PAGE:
The Harbinger Online

iPhone Opinion

My matte black iPhone could easily be mistaken as my fifth limb, you can hardly catch me without it. A day without my phone would mean a day without texts from my friends asking to meet at the coffee shop during the passing period, no instant access to the internet, and worst of all no way to stay updated through social media.

Phones have become such an important part of our daily lives, but I think teenagers are beginning to rely on them too much. According to USA Today 73% of teens have access to a cell phone.

Our phones offer a much quicker ways to keep our friends and families updated on daily activities, but they hold us back from human interactions. Instead of walking down my stairs to ask my mom whats for dinner, i’ll stay in my bed watching Greys and shoot her a quick text, I find myself sitting in a car with five of my friends but still communicating with them through a groupchat, worst of all I am constantly having to remind myself to set my phone down during dinner and actually have a real conversation.

Teens are compelled to sleep with their phones an arms length away. I feel myself compelled to roll over and check my phone the second I feel it vibrate. Studies show that teenagers feel group pressure to stay present in text conversations until they end. Staying awake tell one in the morning texting your friends causes sleep deprivation. Lack of sleep affects students grades and their overall mood to learn.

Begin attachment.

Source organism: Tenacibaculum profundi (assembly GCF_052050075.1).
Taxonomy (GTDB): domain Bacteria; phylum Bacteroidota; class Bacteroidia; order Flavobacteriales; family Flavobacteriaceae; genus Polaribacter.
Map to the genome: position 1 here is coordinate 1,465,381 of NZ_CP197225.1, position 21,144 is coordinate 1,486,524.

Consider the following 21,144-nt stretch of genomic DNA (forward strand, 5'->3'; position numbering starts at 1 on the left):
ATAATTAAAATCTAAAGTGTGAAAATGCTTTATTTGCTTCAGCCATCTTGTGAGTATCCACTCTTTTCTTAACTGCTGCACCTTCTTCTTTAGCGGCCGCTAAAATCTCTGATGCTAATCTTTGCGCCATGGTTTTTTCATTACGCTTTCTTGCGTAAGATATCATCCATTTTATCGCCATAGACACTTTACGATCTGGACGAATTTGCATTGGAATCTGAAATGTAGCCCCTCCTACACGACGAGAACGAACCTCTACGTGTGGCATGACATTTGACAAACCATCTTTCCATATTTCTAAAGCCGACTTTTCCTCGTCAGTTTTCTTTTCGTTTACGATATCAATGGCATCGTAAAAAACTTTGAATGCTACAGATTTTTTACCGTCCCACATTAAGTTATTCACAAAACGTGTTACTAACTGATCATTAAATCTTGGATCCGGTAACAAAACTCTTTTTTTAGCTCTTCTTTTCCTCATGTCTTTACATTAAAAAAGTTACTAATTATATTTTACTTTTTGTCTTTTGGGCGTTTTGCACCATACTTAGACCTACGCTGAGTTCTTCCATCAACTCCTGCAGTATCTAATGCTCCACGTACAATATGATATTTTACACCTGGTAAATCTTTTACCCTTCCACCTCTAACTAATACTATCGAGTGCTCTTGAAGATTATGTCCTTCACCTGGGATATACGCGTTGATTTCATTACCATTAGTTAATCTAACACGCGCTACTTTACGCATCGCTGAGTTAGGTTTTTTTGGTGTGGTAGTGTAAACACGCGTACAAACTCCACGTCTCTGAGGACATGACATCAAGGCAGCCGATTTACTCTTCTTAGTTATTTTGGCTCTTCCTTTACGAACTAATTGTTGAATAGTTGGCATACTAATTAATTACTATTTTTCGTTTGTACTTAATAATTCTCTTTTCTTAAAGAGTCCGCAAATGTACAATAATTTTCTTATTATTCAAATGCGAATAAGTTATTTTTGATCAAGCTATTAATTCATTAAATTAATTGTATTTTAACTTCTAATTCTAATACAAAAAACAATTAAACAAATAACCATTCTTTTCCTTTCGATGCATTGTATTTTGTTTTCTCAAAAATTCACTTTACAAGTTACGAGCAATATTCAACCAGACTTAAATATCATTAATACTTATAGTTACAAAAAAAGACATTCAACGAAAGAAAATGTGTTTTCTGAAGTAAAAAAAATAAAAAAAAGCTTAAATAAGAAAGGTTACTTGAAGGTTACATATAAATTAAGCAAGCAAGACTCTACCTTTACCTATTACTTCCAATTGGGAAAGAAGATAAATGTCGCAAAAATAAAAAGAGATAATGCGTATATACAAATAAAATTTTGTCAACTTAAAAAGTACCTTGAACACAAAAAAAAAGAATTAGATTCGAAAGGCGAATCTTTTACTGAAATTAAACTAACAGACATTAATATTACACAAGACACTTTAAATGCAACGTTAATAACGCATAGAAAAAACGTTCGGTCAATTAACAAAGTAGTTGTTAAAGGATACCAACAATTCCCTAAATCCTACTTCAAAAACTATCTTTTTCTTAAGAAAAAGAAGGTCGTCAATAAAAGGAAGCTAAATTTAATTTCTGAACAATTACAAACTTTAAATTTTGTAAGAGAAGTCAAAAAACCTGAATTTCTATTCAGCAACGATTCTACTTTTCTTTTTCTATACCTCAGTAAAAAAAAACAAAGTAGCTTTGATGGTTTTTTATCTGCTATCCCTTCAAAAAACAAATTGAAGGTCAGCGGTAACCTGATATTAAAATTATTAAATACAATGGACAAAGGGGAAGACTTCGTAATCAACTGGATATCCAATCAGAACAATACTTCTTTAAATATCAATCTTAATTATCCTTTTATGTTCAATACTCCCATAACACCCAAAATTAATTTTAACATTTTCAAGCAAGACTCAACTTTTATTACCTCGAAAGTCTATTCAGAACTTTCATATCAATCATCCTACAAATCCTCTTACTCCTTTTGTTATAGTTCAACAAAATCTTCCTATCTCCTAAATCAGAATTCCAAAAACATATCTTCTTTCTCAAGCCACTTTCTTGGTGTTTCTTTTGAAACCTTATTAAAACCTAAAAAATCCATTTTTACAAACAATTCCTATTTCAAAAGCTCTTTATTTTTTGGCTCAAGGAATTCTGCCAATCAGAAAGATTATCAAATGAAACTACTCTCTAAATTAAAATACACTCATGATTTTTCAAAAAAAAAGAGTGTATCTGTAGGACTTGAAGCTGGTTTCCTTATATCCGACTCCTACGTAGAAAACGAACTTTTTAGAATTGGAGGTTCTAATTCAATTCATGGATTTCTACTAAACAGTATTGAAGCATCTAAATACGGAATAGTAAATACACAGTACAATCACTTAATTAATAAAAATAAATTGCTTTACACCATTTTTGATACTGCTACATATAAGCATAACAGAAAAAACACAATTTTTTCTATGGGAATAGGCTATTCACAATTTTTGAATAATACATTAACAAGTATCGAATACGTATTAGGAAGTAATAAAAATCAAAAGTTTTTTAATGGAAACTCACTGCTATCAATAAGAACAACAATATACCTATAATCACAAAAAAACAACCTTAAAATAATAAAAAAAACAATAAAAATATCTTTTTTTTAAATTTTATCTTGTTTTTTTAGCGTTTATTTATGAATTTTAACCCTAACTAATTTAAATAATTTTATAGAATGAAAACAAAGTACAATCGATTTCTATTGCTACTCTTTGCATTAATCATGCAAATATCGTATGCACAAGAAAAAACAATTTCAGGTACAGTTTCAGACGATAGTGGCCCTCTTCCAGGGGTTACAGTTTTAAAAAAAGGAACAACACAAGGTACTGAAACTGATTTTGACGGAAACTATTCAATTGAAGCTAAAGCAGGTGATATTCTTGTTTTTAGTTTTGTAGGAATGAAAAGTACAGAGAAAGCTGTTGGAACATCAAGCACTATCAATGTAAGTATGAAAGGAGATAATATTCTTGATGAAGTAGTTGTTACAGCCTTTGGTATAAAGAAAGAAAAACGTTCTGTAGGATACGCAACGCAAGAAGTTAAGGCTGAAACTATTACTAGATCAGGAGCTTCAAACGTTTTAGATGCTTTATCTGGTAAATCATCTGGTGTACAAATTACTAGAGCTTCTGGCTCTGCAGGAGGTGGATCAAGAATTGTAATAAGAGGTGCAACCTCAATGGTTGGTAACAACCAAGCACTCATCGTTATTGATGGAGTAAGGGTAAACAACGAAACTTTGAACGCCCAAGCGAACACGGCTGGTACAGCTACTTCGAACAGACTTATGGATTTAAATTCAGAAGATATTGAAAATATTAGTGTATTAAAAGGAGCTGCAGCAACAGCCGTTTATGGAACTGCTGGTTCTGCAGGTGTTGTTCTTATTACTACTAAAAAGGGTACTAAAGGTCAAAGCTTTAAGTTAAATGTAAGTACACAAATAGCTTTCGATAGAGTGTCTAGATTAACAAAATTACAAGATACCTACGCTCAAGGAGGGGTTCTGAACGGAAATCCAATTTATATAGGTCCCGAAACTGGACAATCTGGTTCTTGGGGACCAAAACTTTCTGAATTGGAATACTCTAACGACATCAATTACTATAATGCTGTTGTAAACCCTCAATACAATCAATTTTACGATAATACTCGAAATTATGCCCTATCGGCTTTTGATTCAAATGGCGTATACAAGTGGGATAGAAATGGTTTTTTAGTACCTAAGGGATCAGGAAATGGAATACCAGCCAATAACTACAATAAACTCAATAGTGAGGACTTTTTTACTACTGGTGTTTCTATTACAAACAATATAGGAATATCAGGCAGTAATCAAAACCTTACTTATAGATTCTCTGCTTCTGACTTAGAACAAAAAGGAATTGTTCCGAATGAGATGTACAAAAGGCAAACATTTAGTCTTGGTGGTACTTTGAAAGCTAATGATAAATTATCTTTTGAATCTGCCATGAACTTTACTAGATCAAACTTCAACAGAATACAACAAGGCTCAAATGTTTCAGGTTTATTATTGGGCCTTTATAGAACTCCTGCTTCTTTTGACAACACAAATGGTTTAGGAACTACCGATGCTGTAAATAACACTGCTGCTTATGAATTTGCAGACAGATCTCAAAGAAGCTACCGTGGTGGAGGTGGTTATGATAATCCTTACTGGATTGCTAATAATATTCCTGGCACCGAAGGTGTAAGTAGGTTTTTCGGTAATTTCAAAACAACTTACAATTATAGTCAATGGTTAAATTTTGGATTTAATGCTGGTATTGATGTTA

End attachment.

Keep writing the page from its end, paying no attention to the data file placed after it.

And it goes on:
Texting also causes great social anxiety according to psychologist Suzanne Phillips.

The instant connection can cause feelings of elation and self-value only to be replaced by the disappointment of no response, a delayed response or the misinterpretation of a short or seemingly curt response.”

When people don’t respond to my texts instantly I find myself thinking the worst instead of logically making the assumption that they are most likely at a practice or doing homework.  

Although I would never give up my phone I find myself working to decrease the amount of time I spend on my phone and up the amount of human contact.

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Liddy Stallard

Liddy Stallard is a junior at Shawnee Mission East and is a co-A&E-print-editor. When not basking in the sun of the open window sill in room 521, Stallard can be found practicing with the varsity Lancer Dancers in the basement or attending STUCO meetings. Liddy is excited to interact with many new people thanks to Harbinger and grow as staff member through every issue. Read Full »

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